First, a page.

Asked if she was planning to leave the task force, Birx said, “I have strong tenacity, and I’m very resilient, and we’re in the middle of a pandemic that’s affecting Americans, and as an American, I think I can do the best service to my country right now by serving in this role, working across the agencies, because that’s the experience that I have.” 

Asked to clarify whether she planned to step down from the task force, Birx said “no.” 

Asked if she was distressed about the direction the task force is taking, Birx said, “well that would be on me, if I was distressed, right, because I’m supposed to be coordinating the groups.” 

“So that would be an indication that I’m not doing my job, and I believe that I do my job pretty well every day. I can always learn to do better,” Birx said.

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UAB doctor urges public get flu vaccine as COVID-19 continues to spread

Eddie Burkhalter

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Dr. Erin DeLaney, assistant professor in the department of family and community medicine at UAB’s School of Medicine, speaking to reporters on Thursday. 

As the flu season nears, Alabama health care providers are encouraging the public to get flu vaccines to prevent stressing hospitals, which continue to care for COVID-19 patients. 

“We just are really encouraging everyone to go ahead and get vaccinated,” said Dr. Erin DeLaney, assistant professor in the department of family and community medicine at UAB’s School of Medicine, speaking to reporters on Thursday. 

DeLaney said physicians are encouraging flu vaccinations, regular hand washing and social distancing because they’re not sure what flu and COVID could look like together.

“We know that there are other respiratory pathogens that together, combined with the influenza virus, can have poor outcomes,” DeLaney said. “And we know that the flu and COVID separately can have poor outcomes, so we’re hoping to protect as many people as we can.” 

DeLaney also discussed what will likely be the challenge for the public in attempting to determine whether they have the flu or COVID-19, which would prompt them to seek coronavirus testing.  

“Unfortunately, coronavirus and influenza, they will share a lot of the same symptoms,” DeLaney said. “The only thing that’s going to be completely different would be the loss of sense of taste and smell, is specific to COVID.” 

DeLaney said the medical community will have to rely on testing to determine between a case of influenza or COVID-19, and recommended that if a person isn’t able to get a coronavirus test they should assume they have COVID-19 and self-quarantine for 14 days. 

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Taking a clue from areas of the world that have already seen the start of the flu season, DeLaney said it appears that the spread of flu in those areas has been lighter this year, most likely because of what’s being done to protect people from COVID-19, including the wearing of masks, social distancing and regularly washing hands. 

“We are hopeful that would also be our same experience as we enter our flu season — that if people are vigilant with COVID that it would protect us from not only the flu but other respiratory pathogens as well,” DeLaney said. 

Speaking about the upcoming Halloween holiday, DeLaney said if families decide to go door-to-door with their children, eager for candy, masks should be worn. Masks that come with costumes do not provide protection, however, and DeLaney said they don’t recommend placing cloth masks over costume masks either. Medical providers are encouraging kids to wear Halloween-themed cloth masks instead.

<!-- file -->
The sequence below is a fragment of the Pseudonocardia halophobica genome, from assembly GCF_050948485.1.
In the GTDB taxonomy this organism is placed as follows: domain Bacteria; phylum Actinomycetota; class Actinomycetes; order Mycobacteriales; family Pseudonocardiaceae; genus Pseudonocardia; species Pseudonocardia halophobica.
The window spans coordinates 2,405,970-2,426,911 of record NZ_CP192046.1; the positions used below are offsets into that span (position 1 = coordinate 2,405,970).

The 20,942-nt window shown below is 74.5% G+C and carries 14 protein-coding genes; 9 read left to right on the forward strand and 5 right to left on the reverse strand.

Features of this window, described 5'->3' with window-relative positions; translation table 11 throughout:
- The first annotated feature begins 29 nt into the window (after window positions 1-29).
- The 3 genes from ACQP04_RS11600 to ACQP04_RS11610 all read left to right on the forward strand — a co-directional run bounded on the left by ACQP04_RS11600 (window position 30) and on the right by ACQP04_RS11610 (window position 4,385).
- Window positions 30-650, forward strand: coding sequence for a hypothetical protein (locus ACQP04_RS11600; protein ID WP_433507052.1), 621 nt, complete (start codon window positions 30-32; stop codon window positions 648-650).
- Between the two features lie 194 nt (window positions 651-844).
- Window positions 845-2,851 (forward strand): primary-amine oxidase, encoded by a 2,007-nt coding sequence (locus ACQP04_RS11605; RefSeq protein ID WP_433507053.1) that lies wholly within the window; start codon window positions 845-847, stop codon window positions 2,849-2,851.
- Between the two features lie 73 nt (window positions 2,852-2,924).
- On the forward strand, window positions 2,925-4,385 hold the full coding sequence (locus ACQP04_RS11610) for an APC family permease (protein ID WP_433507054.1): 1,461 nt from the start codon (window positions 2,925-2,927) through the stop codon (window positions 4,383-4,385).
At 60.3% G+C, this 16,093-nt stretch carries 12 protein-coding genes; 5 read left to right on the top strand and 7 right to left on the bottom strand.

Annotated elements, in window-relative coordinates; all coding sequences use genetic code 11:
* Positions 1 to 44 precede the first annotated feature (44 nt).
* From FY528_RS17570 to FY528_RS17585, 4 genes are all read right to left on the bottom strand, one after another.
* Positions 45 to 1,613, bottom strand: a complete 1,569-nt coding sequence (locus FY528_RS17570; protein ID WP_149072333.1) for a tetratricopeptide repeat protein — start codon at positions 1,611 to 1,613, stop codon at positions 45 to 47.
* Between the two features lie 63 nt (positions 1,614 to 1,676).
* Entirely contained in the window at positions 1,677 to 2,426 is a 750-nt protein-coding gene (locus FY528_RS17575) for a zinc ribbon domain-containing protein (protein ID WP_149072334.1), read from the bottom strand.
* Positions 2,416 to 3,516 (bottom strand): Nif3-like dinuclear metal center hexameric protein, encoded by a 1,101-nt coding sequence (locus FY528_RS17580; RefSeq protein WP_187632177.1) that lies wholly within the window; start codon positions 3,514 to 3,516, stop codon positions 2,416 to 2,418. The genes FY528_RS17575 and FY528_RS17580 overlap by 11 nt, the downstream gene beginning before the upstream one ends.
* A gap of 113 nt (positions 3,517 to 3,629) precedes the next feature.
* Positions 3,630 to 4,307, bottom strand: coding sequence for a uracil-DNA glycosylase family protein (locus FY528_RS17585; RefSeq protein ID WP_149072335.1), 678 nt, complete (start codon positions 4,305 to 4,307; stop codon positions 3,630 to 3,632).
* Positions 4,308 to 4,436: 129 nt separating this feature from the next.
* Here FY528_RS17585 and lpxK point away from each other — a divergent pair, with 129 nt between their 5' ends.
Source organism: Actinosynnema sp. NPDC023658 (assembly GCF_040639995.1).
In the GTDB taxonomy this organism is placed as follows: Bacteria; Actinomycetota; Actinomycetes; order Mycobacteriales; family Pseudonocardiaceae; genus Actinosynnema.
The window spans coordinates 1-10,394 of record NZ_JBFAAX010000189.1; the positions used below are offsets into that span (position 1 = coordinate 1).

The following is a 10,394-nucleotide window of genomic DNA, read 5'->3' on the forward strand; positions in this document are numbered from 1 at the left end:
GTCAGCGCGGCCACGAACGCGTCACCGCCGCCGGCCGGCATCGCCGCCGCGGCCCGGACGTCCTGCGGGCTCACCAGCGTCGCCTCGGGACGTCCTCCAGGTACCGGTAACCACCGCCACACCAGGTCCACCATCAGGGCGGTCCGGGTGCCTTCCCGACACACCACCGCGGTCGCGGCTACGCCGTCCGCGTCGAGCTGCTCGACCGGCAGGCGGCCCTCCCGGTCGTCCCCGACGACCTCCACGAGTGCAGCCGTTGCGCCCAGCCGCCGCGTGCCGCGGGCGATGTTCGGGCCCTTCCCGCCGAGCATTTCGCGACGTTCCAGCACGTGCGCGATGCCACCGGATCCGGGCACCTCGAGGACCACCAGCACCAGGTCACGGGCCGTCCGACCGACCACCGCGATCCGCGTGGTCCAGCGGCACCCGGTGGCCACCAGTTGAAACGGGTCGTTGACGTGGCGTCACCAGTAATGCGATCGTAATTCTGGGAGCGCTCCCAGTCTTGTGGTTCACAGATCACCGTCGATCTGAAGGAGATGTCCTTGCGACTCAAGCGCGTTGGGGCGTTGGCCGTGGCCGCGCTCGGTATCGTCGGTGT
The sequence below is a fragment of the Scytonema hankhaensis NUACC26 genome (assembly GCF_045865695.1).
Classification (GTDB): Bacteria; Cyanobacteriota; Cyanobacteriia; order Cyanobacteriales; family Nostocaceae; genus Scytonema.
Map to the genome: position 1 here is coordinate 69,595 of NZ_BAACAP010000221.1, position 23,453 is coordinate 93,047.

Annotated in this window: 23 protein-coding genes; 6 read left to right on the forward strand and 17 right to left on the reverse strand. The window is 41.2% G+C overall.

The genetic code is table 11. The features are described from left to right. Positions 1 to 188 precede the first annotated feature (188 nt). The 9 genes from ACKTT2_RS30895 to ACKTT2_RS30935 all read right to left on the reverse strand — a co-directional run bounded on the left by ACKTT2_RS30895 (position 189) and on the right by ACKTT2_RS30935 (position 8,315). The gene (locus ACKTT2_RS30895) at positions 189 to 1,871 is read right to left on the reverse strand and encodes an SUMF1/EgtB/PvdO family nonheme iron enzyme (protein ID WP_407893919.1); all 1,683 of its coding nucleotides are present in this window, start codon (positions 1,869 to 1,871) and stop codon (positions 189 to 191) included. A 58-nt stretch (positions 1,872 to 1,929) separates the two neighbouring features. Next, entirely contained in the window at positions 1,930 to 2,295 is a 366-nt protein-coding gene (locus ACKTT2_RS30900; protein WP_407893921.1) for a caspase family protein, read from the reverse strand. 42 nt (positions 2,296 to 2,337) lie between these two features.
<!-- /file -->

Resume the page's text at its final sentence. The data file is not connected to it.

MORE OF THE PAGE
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The Centers for Disease Control and Prevention encourages families giving out candy on Halloween not to put the candy in a bowl for children to reach into, but instead suggest placing candy into separate bags and to place the bags outside the home.

She also recommended other outdoor activities in lieu of door-to-door candy gathering. 

“So an outdoor pumpkin carving. Playing some Halloween music outside or having different types of activities where people are not going to be gathering closely, or not all touching the same things, would be ideal,” DeLaney said.

There have been 148,206 confirmed cases of COVID-19 in Alabama as of Thursday, when the state added 1,052 new cases, according to the Alabama Department of Public Health. As of Thursday, 2,506 people have died in Alabama from COVID-19, 18 of which were added on Thursday.

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Alabama declines to release COVID-19 data associated with child care centers

APR has asked for that data and whether ADPH was aware of the number of cases associated with child care centers statewide.

Eddie Burkhalter

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(STOCK PHOTO)

It was unclear Tuesday the number of confirmed cases of COVID-19 there have been among staff, children and relatives associated with child care facilities in Alabama, because the Alabama Department of Public Health declined to release that data.

“All cases of COVID-19 are required to be reported to the Alabama Department of Public Health under notifiable disease laws. ADPH is aware of cases in entities such as child care but does not report separately from other data,” said Dr. Karen Landers, assistant state health officer, in a message to APR on Tuesday.

APR has asked for that data and whether ADPH was aware of the number of cases associated with child care centers statewide.